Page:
Weissman notes that a trust can protect company assets, such as when a child becomes a shareholder of a family business upon the death of the owner. “Having those shares owned by a trust protects the company, and it protects the person from themselves.”

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“Freezing” an estate in favour of a family trust is especially useful for a business owner to transition a family company or corporate entity and its future wealth to children, other family members or third parties.

How an estate freeze works

Scott Binns, a partner at the family office Richter LLP who specializes in tax and estates, says that in an estate freeze, the business owner typically exchanges common shares in the company for fixed-value preferred shares. This freezes the value of his or her participation in the company at that moment in time. A trust is set up where the trustees subscribe for new common shares for the benefit of second- or third-generation family members. These start with no value but any future growth – and related capital gains – accrue to them.

A freeze allows the owner to begin transferring control and to have financial stability in retirement. It also provides some creditor protection, because the trust now owns the assets, and it establishes the exact tax liability at the owner’s death, based on the value of those frozen shares.

If the business is eventually sold, any gain can be allocated to family members who are in lower tax brackets. They could also take advantage of their lifetime capital gains exemption, currently around $900,000 each, multiplying the tax benefits.

Binns says choosing the right time to implement an estate freeze depends on factors such as the business owner’s age, family profile and finances.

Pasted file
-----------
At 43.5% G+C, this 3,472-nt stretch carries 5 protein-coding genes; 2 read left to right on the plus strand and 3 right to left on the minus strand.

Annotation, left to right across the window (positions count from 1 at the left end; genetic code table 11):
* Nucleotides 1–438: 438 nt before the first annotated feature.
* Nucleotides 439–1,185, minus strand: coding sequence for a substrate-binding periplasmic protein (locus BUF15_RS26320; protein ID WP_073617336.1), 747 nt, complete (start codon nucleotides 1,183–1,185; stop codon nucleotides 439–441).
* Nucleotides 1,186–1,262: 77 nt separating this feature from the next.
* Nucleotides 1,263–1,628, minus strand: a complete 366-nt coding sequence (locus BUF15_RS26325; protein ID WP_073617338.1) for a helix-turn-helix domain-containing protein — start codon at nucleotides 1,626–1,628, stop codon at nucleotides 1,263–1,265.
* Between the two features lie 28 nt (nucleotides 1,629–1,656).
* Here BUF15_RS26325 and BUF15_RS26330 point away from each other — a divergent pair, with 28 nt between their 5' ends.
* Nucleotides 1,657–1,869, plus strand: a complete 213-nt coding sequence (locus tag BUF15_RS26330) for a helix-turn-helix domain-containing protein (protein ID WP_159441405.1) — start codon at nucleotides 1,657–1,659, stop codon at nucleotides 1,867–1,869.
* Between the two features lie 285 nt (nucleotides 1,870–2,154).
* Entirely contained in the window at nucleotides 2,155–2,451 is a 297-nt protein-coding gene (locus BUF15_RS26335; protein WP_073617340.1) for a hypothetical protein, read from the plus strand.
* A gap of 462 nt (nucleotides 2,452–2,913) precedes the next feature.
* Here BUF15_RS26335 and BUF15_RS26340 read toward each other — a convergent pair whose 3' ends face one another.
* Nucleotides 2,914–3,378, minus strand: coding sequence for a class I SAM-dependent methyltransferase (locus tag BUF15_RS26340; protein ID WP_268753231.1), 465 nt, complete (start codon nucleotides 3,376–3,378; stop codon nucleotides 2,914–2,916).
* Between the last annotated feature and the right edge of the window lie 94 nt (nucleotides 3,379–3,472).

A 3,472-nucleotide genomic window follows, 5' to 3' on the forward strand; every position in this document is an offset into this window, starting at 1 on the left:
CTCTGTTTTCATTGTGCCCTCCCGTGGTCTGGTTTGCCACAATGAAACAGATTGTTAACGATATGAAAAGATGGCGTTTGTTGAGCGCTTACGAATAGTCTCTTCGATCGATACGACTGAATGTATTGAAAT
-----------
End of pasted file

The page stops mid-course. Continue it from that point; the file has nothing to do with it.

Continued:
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“It’s never too early to broach the topic with your business advisers,” he says, noting that it can be an emotional issue dealing with how you foresee your retirement, the company’s current value, whether children are ready to take control and what happens if you suddenly die.

The funds in such a trust cannot grow and grow for generations, Blumenfeld points out. It is deemed to have disposed of its assets on the 21st anniversary of its creation and every 21 years thereafter, triggering the capital gains tax each time. “Careful planning is needed to manage this disposition, often resulting in the transfer of the assets to the beneficiaries prior to the 21st anniversary,” she says.

Weissman says that while an estate freeze can be effective, there are many technical rules to follow in this strategy. He warns that prospective buyers of a company may be put off by the fact that they must acquire shares rather than assets. And while it’s helpful to use a beneficiary’s capital gains exemption, “you are committing to give those assets to – or use those funds for – that beneficiary.”

Not just for the uber-wealthy

He says there’s a negative public perception that trusts are only for uber-wealthy families looking to avoid tax or are “somehow used nefariously,” but many single business owners and average families use them for succession planning and asset protection. At the same time, trusts can be “pretty opaque,” he allows, which has brought governments around the world to require more information to be disclosed about them.

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Starting with the 2021 taxation year, most Canadian trusts will be required to file a tax return, even if they have no taxable income, and to report details such as the identity of trustees, beneficiaries, settlors and anyone with the ability to control or override trustee decisions. Weissman says this could be a concern for people with trusts because “you’re disclosing a lot of information that could become public,” such as the names of potential beneficiaries who “may never get any assets” given trustee discretion.

“A lot of private information is going to become public, even for inactive trusts,” he says, which could especially be a concern for companies that use them. “It’s lifting the veil and exposing things that were not exposed in the past.”